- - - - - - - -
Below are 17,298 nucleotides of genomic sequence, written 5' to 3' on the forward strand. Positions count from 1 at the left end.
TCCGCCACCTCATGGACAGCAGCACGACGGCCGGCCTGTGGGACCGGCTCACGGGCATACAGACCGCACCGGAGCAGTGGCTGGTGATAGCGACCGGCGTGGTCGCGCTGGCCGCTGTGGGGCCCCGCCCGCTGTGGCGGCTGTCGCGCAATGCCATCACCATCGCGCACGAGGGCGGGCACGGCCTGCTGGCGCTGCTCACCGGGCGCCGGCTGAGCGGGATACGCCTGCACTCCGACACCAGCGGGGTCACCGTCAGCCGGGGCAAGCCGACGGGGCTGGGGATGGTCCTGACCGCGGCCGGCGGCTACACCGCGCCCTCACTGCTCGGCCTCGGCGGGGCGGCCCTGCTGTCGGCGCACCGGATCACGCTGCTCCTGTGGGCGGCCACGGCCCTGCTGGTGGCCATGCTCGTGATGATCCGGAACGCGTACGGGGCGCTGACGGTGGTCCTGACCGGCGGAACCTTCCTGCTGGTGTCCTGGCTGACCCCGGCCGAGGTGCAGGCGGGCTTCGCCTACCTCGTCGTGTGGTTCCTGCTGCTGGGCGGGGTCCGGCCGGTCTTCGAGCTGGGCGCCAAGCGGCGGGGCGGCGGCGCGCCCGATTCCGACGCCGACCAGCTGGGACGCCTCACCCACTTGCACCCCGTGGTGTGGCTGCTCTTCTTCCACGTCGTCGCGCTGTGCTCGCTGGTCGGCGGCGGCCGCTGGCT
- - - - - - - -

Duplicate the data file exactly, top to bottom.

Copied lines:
Below are 17,298 nucleotides of genomic sequence, written 5' to 3' on the forward strand. Positions count from 1 at the left end.
TCCGCCACCTCATGGACAGCAGCACGACGGCCGGCCTGTGGGACCGGCTCACGGGCATACAGACCGCACCGGAGCAGTGGCTGGTGATAGCGACCGGCGTGGTCGCGCTGGCCGCTGTGGGGCCCCGCCCGCTGTGGCGGCTGTCGCGCAATGCCATCACCATCGCGCACGAGGGCGGGCACGGCCTGCTGGCGCTGCTCACCGGGCGCCGGCTGAGCGGGATACGCCTGCACTCCGACACCAGCGGGGTCACCGTCAGCCGGGGCAAGCCGACGGGGCTGGGGATGGTCCTGACCGCGGCCGGCGGCTACACCGCGCCCTCACTGCTCGGCCTCGGCGGGGCGGCCCTGCTGTCGGCGCACCGGATCACGCTGCTCCTGTGGGCGGCCACGGCCCTGCTGGTGGCCATGCTCGTGATGATCCGGAACGCGTACGGGGCGCTGACGGTGGTCCTGACCGGCGGAACCTTCCTGCTGGTGTCCTGGCTGACCCCGGCCGAGGTGCAGGCGGGCTTCGCCTACCTCGTCGTGTGGTTCCTGCTGCTGGGCGGGGTCCGGCCGGTCTTCGAGCTGGGCGCCAAGCGGCGGGGCGGCGGCGCGCCCGATTCCGACGCCGACCAGCTGGGACGCCTCACCCACTTGCACCCCGTGGTGTGGCTGCTCTTCTTCCACGTCGTCGCGCTGTGCTCGCTGGTCGGCGGCGGCCGCTGGCT